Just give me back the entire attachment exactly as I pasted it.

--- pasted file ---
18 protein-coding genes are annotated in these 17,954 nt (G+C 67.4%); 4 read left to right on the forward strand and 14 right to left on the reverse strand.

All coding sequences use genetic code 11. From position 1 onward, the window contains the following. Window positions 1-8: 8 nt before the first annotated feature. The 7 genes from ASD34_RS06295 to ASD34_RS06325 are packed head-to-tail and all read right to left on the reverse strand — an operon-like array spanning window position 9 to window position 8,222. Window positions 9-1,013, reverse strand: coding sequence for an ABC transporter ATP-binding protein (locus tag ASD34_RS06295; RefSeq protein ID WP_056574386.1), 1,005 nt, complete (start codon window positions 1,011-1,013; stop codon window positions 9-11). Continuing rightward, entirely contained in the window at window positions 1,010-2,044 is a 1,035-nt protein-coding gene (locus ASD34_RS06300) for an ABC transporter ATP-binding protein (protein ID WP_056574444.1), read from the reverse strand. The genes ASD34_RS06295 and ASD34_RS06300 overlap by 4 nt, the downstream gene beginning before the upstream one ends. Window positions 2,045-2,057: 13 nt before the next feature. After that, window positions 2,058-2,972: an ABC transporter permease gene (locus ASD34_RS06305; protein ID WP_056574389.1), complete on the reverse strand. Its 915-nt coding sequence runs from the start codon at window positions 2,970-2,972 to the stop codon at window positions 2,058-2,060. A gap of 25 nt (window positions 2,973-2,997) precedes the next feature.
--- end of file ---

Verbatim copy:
18 protein-coding genes are annotated in these 17,954 nt (G+C 67.4%); 4 read left to right on the forward strand and 14 right to left on the reverse strand.

All coding sequences use genetic code 11. From position 1 onward, the window contains the following. Window positions 1-8: 8 nt before the first annotated feature. The 7 genes from ASD34_RS06295 to ASD34_RS06325 are packed head-to-tail and all read right to left on the reverse strand — an operon-like array spanning window position 9 to window position 8,222. Window positions 9-1,013, reverse strand: coding sequence for an ABC transporter ATP-binding protein (locus tag ASD34_RS06295; RefSeq protein ID WP_056574386.1), 1,005 nt, complete (start codon window positions 1,011-1,013; stop codon window positions 9-11). Continuing rightward, entirely contained in the window at window positions 1,010-2,044 is a 1,035-nt protein-coding gene (locus ASD34_RS06300) for an ABC transporter ATP-binding protein (protein ID WP_056574444.1), read from the reverse strand. The genes ASD34_RS06295 and ASD34_RS06300 overlap by 4 nt, the downstream gene beginning before the upstream one ends. Window positions 2,045-2,057: 13 nt before the next feature. After that, window positions 2,058-2,972: an ABC transporter permease gene (locus ASD34_RS06305; protein ID WP_056574389.1), complete on the reverse strand. Its 915-nt coding sequence runs from the start codon at window positions 2,970-2,972 to the stop codon at window positions 2,058-2,060. A gap of 25 nt (window positions 2,973-2,997) precedes the next feature.